Election 2019

Battle of Belfast: Elections in place of contrasting narratives

Belfast City Hall at night - stock photo Image copyright Stephen Barnes/Getty

In many ways, Belfast is a place of contrasting narratives.

One story focuses on Stormont's paralysed politics, communities still divided, and the unresolved legacy of the Troubles.

Another highlights the remarkable changes over the last quarter century - the peace process, a transformed cityscape, and a huge increase in international visitors.

The general election campaign is playing out amidst this tension between the past, the present and the future - and Northern Ireland's capital is its key battleground.

One of the features which sets Belfast apart is symbolic of the challenges born many years ago which are still strongly felt today.

'Comfort blanket'

Some areas of the city are criss-crossed by "peace walls" - physical barriers which separate unionist and nationalist communities.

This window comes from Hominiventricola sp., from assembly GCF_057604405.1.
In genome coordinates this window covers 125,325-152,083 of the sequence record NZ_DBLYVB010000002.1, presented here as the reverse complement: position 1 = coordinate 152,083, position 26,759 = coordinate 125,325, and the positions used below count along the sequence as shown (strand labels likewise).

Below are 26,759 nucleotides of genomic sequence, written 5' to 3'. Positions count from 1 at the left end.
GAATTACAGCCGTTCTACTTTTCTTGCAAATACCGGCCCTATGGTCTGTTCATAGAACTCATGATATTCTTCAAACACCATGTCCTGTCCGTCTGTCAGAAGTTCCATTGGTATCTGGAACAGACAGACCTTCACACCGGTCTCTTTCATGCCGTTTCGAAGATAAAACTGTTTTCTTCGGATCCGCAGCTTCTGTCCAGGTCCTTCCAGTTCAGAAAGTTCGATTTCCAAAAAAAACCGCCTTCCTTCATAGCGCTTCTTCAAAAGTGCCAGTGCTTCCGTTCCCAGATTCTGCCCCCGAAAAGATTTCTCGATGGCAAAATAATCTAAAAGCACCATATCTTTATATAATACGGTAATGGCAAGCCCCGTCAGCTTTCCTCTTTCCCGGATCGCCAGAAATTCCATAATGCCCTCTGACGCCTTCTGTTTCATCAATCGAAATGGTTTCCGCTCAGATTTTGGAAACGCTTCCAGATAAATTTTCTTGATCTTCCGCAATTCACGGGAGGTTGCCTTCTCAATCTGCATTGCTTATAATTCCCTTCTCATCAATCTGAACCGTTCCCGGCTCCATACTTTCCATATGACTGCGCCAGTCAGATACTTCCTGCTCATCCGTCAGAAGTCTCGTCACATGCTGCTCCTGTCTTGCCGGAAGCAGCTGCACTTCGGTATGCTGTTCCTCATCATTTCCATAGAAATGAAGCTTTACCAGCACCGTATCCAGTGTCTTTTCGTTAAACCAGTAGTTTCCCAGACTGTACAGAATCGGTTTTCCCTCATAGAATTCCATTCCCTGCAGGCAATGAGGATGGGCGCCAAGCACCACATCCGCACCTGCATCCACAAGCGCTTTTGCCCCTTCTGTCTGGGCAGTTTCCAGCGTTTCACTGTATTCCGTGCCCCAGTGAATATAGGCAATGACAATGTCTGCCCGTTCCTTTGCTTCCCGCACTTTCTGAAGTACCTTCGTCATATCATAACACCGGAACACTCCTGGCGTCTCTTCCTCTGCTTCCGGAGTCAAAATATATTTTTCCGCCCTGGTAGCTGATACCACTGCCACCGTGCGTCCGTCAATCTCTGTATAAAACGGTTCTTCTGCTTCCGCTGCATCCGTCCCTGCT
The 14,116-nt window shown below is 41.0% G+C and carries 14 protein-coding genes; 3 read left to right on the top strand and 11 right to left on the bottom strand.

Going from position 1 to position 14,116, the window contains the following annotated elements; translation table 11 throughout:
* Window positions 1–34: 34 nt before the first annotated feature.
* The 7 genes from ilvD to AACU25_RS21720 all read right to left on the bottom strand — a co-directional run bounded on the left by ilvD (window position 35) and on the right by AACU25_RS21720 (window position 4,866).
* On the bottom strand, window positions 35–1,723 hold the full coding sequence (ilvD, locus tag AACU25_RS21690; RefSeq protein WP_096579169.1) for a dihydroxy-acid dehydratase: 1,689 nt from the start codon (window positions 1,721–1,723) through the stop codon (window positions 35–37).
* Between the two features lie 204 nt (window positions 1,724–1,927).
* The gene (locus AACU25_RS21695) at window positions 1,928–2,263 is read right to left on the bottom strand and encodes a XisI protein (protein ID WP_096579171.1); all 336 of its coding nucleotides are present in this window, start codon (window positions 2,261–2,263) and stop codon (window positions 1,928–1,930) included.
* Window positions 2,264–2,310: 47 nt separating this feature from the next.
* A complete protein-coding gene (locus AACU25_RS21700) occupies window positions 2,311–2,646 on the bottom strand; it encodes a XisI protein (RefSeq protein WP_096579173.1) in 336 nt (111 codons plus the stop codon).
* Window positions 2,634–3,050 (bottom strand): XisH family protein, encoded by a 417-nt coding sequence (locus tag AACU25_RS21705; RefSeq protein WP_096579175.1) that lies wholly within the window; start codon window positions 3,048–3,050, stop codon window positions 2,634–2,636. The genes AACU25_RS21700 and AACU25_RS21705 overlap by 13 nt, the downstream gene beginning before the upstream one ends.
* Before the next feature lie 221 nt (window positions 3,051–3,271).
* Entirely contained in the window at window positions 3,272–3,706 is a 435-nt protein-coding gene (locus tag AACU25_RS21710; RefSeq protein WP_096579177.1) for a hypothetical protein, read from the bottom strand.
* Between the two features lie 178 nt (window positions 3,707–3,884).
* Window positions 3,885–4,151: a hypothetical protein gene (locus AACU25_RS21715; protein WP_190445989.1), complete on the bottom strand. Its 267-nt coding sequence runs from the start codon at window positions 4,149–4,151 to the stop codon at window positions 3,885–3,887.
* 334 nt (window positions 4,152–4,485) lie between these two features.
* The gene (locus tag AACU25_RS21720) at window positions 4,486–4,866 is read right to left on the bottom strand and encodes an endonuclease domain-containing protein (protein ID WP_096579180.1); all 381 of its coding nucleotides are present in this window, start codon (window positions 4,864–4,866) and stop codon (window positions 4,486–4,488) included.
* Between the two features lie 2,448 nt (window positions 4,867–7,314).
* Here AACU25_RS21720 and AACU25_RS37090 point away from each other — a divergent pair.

Sarah Lorimer is co-ordinator of the Imagine Peace Walls Project, which works with people in the Cliftonville and Lower Oldpark districts, in the north of the city, and aims to help remove the structures in the long-term.

Image copyright Charles McQuillan/Getty Images
Image caption A peace wall that divides communities in Belfast

She showed me one of the barriers - a turquoise wall, about 25ft tall (7.6m), and about 10ft behind a fence of similar height, standing between two residential areas.

"Some people see the walls as a comfort blanket, which allows them to feel safe and secure in their homes," Ms Lorimer says.

"Others see them as a relic of the past."

She explains that although there haven't been sectarian attacks for a long time, some people have a sense of a "perceived threat" which comes from "a lived experience of a volatile interface".

Ms Lorimer stresses that segregation is an issue for wider society: "93% of social housing is segregated, our education system is more than 90% segregated."

"Peace walls are a manifestation of all that, and we see their removal as a process which may take another generation."